Friday, April 4, 2003
Keeping an eye on Hanscom
"The challenge of containing, or at least understanding, the aviation industry/Massport is one of extreme complexity and impossible to gauge from the simplified coverage of the general press." These are the words of Steven Lerner, Carlisle's new representative to the Hanscom Field Advisory Committee, who spoke to the board of selectmen on March 25.
Lerner said that Hanscom Field is the second busiest airport in New England after Logan Airport. The two commercial carriers currently operating out of Hanscom are Shuttle America and Boston-Maine. In addition, private and corporate planes, and the air force also use the facility. Hanscom Field and Air Force Base cover about 1,120 acres straddling the towns of Bedford, Lincoln, Lexington and Concord. Total air traffic there grew 6% between 2001 and 2002.
Pollution may be a bigger threat to surrounding towns than is generally known. Most people are aware of the noise from airplanes passing overhead, but Lerner presented information linking airports to chemical pollutants such as sulfur dioxide, naphthalene, benzene and formaldehyde. The pollution was said to extend in a radius six miles from a typical airport, and up to 20 miles downwind. Probably most people in the United States live within 20 miles of an airport, and Carlisle is about six miles from Hanscom Field.
The good news from the studies Lerner provided is that airport pollution can be reduced. Newer engines are often more efficient, and reducing the time planes spend idling and taxiing would also cut down on emissions.
What, if anything, should Carlisle do about it? Air travel is a fact of life, and airports will be under pressure to expand as the region's population grows. Managing aircraft pollution is a long-term problem. Probably one of the best things Carlisle residents can do is to make the effort to keep informed about what's happening at Hanscom, and to try to learn more about any impacts to our environment.
Land of the fee
In 1989, the Carlisle Board of Selectmen, facing the rapidly increasing cost of trash disposal, proposed a transfer station fee of $75.00 per household. The ensuing unprecedented uproar resulted in the selectmen eventually dropping the idea of a fee and fully funding the transfer station through the tax levy.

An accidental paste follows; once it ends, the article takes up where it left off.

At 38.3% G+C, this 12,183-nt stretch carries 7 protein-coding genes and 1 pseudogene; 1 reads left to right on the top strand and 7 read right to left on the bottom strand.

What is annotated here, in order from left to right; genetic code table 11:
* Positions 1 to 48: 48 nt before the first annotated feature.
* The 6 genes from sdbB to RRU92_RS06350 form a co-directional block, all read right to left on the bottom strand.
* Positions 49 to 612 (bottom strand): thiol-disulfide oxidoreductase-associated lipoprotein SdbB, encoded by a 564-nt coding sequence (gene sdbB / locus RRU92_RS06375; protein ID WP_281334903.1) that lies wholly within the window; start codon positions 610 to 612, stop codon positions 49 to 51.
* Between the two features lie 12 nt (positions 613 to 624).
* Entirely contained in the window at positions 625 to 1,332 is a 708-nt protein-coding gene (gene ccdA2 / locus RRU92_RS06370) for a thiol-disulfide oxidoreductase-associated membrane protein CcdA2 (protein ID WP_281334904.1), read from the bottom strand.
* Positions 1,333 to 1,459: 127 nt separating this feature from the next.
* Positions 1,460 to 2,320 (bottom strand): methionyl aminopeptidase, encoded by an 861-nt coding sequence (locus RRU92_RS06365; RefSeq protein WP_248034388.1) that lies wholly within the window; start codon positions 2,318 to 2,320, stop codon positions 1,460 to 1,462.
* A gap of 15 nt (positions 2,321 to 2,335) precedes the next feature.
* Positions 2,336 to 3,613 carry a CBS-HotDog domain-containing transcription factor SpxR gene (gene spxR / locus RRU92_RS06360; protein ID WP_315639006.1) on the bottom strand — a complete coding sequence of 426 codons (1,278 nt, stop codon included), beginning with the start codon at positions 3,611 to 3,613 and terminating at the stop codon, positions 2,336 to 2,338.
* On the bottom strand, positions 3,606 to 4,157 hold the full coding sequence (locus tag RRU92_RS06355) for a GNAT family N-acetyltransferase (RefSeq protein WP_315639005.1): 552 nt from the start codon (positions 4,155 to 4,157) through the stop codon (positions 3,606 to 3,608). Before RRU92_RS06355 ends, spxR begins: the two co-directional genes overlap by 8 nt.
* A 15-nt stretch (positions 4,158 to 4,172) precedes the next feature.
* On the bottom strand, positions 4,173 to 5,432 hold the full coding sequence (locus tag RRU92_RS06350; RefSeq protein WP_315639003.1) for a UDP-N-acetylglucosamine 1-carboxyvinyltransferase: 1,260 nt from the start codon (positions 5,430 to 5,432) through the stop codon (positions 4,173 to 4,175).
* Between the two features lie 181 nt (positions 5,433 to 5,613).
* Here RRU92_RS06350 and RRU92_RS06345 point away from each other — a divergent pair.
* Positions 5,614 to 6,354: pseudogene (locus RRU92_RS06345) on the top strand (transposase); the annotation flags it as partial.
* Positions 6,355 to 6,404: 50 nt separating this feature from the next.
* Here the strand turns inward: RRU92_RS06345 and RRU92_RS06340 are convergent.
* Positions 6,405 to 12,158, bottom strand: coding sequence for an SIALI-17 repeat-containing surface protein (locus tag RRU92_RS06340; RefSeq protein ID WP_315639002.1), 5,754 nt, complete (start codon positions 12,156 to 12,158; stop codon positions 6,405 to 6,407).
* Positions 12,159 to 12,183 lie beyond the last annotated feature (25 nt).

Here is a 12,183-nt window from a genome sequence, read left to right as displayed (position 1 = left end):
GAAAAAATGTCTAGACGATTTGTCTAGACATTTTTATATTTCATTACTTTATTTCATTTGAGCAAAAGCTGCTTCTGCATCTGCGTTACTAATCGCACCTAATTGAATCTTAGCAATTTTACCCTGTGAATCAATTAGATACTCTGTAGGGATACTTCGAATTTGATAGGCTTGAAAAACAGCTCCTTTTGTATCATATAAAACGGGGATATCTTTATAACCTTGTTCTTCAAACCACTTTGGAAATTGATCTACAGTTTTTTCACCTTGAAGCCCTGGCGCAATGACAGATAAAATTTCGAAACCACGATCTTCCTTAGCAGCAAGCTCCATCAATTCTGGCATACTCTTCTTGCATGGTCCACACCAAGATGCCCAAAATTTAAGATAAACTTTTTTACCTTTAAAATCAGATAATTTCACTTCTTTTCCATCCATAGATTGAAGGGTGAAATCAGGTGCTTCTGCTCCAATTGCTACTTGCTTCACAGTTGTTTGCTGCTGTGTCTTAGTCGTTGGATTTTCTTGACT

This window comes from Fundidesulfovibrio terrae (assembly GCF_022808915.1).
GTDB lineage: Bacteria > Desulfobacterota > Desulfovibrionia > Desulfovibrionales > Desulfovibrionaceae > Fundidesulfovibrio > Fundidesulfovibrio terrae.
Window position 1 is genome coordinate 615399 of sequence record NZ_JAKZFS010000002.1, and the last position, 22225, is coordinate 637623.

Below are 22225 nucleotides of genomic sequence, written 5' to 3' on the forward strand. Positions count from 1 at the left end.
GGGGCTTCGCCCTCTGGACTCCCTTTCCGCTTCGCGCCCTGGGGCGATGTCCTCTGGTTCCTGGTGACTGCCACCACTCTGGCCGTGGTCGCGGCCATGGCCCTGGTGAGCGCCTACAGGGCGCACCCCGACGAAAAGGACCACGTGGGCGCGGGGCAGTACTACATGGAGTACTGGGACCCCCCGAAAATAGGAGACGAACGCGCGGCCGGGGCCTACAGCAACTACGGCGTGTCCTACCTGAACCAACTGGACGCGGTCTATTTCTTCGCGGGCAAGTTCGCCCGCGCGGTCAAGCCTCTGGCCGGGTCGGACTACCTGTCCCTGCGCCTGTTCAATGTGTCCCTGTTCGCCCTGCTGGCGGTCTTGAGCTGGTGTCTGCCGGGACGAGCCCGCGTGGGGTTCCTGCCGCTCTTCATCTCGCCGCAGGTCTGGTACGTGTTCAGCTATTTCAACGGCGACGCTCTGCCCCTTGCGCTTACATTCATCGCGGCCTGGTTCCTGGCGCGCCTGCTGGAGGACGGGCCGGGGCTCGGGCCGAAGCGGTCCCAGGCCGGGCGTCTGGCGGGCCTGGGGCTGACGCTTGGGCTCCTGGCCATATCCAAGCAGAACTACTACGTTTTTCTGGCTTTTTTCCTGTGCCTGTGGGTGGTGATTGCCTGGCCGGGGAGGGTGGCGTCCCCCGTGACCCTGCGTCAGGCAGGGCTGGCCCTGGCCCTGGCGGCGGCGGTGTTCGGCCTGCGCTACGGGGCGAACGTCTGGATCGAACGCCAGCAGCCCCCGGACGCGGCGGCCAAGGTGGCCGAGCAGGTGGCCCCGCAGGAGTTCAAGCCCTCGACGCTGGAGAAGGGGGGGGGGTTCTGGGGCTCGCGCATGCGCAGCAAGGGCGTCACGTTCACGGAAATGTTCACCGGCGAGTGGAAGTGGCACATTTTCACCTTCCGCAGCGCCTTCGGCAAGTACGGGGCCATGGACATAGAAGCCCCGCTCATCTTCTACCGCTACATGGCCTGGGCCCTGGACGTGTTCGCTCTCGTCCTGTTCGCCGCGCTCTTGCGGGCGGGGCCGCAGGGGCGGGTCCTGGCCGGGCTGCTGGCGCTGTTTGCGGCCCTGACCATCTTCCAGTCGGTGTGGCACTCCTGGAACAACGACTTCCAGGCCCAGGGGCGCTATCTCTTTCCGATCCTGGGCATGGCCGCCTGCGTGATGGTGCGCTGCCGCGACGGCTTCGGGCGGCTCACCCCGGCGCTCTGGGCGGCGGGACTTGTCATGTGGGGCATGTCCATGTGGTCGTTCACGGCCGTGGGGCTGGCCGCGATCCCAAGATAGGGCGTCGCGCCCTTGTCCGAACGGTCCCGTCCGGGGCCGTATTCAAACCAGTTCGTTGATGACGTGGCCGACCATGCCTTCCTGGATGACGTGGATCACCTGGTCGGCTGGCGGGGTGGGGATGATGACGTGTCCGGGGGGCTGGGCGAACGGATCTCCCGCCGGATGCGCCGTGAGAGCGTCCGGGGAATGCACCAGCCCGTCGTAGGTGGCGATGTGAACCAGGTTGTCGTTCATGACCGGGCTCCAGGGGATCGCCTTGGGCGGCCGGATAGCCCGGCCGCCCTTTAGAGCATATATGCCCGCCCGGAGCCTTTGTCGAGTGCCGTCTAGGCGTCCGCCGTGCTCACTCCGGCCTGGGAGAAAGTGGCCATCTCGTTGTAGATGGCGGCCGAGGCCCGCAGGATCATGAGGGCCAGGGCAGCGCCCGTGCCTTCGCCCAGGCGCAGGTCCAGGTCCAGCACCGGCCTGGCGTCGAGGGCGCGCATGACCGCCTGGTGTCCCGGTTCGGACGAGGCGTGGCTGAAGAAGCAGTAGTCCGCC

Today, fees for government services like the elusive gophers in the arcade game · are popping up everywhere. Our new governor recently proposed hundreds of millions of dollars in new fees to balance the state's FY04 budget. Here in Carlisle, many residents face a whole new series of local fees. The Carlisle school now charges a $365 bus fee for transporting seventh-and eighth-grade students to school, $350 for two days per week of full-day kindergarten, and $185 for each school-sponsored sport in which a student participates. The regional high school also charges students for participation in school-sponsored sports and for parking in high school lots.
Last year the Carlisle Education Foundation raised enough money to fund the operations of the school library, which faced closure as a result of budget cuts. With another year of tight budgets, some community leaders expect the schools to raise any needed money privately or increase fees. The regional school district recently requested that Concord and Carlisle fund the construction of a new parking lot at the high school. Some have suggested that the school raise the student parking fee to finance the construction. Funding the construction of a publicly owned capital asset, which will be used by many, through the institution of a fee represents a gross misallocation of the financial burden.
A proposal to build pathways throughout the center of Carlisle is currently under review. The first half of the project is estimated to cost $150,000. Do we ask the residents of the center of town, who will most directly benefit from the pathways, to foot the bill? Do we ask the students at the school, who will walk along the paths to Daisy's and Kimball's, to shoulder the financing of the construction? Better yet, do we place a gate at either end and collect a toll from those walking along the paths?
The movement to introduce new fees is all done in the guise of not raising taxes. Who was it that said, "If it walks like a duck and quacks like a duck · it's a duck?" A fee is nothing more than a tax borne by the segment of the population that, theoretically, solely benefits from the service. The current rampant introduction of new fees increases the financial obligations on the individual for many services that have long been considered to be public or common goods.
Our country has a long-standing commitment to public education, safety and health. Horace Mann, considered the father of public education in America, first introduced the philosophy of the public funding of education during the late 18
We need to balance the requirements of providing public services with the ability of the taxpayer to pay for them. While the availability of financing resources may vary, the commitment to providing basic services to the entire community through public funding must never wane.
© 2003 The